Meanwhile, auto sales remained somewhat tepid in September.
Passenger vehicle (PV) wholesales grew by just 2% year-on-year, while two-wheeler volumes were up only 1-2%. Commercial vehicle (CV) sales showed robust growth of around 25% with strong restocking ahead of the festive season.
Maruti Suzuki, the country’s largest carmaker, dispatched 181,343 units in September, up 2.9% versus last year. The company has been battling supply chain issues over the past year which have improved gradually in recent months.
Utility vehicle maker Mahindra & Mahindra recorded a 19.6% jump in PV volumes at 41,267 units in September as it continues to ramp up supply of its popular SUV models to meet robust demand.
Tata Motors’ domestic PV volumes declined 4.9% year-on-year to 45,317 units in September as the company controlled supplies of its outgoing models ahead of new product launches. But the company remains positive on demand prospects during the festive season.
Most two-wheeler makers including Hero MotoCorp, Bajaj Auto and TVS Motor registered single-digit percentage growth in domestic wholesales for September as they also built up inventory in anticipation of the festive spike in customer walk-ins.
Hero MotoCorp, the country’s largest two-wheeler maker, reported a 2.4% increase in domestic volumes at 519,789 units. The company is sitting on around 45-50 days of inventory currently, higher than normal levels of under 30 days.
Bajaj Auto’s domestic two-wheeler volumes declined 0.6% to 253,193 units in September, but exports were flattish after months of decline.
Chennai-based TVS Motor Company registered 5.7% growth in domestic two-wheeler volumes at 302,259 units. September exports grew 7.9% to 100,294 units, the first time exports have crossed 1 lakh units after July 2022, indicating early signs of recovery in international markets.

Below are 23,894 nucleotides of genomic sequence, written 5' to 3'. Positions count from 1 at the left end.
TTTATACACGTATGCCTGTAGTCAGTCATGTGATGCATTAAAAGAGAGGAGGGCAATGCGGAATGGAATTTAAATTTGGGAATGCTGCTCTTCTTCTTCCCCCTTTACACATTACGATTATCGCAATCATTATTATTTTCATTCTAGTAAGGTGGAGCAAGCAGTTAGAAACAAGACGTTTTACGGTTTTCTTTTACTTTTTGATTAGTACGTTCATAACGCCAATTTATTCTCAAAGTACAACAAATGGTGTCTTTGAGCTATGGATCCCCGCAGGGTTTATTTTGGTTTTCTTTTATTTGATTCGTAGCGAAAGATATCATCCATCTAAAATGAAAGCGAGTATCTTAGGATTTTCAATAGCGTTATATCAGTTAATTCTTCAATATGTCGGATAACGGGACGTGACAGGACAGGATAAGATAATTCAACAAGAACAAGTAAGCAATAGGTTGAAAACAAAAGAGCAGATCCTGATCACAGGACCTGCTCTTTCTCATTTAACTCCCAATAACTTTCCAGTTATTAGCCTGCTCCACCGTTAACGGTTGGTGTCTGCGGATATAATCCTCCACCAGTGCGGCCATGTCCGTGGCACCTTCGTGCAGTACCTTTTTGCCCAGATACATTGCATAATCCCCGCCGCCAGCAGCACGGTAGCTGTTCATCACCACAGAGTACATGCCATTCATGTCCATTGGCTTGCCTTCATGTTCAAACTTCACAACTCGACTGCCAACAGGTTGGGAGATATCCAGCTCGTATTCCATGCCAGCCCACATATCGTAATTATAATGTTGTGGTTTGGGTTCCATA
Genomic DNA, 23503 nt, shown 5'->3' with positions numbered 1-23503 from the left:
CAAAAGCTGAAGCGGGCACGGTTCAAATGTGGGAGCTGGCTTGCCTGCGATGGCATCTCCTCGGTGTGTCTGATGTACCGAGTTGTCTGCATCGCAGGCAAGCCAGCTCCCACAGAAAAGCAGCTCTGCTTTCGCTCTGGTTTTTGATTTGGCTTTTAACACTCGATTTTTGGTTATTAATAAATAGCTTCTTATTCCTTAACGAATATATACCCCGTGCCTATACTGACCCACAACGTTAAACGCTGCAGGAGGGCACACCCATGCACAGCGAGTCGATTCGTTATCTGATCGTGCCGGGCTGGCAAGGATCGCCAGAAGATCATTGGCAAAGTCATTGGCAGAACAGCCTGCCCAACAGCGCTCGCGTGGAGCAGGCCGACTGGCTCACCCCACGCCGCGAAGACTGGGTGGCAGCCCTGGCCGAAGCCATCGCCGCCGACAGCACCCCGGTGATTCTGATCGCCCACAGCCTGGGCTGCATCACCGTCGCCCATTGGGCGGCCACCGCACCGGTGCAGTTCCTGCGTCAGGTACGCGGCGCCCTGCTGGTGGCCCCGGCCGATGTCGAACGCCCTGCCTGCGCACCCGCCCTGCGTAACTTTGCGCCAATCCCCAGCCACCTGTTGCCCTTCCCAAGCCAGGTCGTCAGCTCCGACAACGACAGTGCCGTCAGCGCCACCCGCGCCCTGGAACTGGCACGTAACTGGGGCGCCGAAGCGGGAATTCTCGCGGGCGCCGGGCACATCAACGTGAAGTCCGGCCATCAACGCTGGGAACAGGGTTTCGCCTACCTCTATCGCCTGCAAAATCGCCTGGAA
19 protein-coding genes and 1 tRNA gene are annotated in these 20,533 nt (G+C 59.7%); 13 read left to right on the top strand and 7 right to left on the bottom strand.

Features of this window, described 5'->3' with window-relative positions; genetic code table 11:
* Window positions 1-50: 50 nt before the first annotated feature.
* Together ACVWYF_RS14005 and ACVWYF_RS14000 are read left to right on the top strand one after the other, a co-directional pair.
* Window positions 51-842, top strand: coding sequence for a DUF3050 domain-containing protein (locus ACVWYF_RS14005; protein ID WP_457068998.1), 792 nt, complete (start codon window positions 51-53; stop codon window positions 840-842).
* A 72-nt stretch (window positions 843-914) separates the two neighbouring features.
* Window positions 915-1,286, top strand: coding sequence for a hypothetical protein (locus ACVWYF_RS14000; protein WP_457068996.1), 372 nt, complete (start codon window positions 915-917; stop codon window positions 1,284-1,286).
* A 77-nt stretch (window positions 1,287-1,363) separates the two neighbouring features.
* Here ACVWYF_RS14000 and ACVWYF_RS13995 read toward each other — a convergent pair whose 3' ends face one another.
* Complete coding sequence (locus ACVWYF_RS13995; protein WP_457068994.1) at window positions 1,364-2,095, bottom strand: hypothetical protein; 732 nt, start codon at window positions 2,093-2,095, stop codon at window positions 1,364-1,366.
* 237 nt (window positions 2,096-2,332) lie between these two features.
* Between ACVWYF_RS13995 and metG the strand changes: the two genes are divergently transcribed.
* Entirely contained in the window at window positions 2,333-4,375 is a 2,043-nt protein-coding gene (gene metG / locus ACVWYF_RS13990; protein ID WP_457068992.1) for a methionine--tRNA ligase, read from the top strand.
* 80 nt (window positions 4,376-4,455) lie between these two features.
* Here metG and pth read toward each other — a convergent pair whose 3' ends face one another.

Within the CV segment, market leader Tata Motors saw its volumes spike 21% month-on-month in September while Ashok Leyland posted 23.3% growth as against August. Both players witnessed higher stocking by fleet operators ahead of the Navratri and Diwali festivals. The upcoming price hikes from October have also led to pre-buying in CVs.
On the positive side, discounts by automakers have been largely stable over the past couple of months indicating that inventory levels are under control despite higher stocking ahead of festivals.
But any excessive buildup and weak retail off-take during the 42-day festive period starting October could force companies to cut production in November-December in order to correct inventory, as per industry experts.
While supply chain issues are still present, the situation has improved compared to early 2022 when companies lost sales opportunities due to lack of components. Higher inventory will help absorb any marginal impact on production and protect sales.
For now, as Yes Securities says, “all eyes are now on the 42-day festive period” starting October”.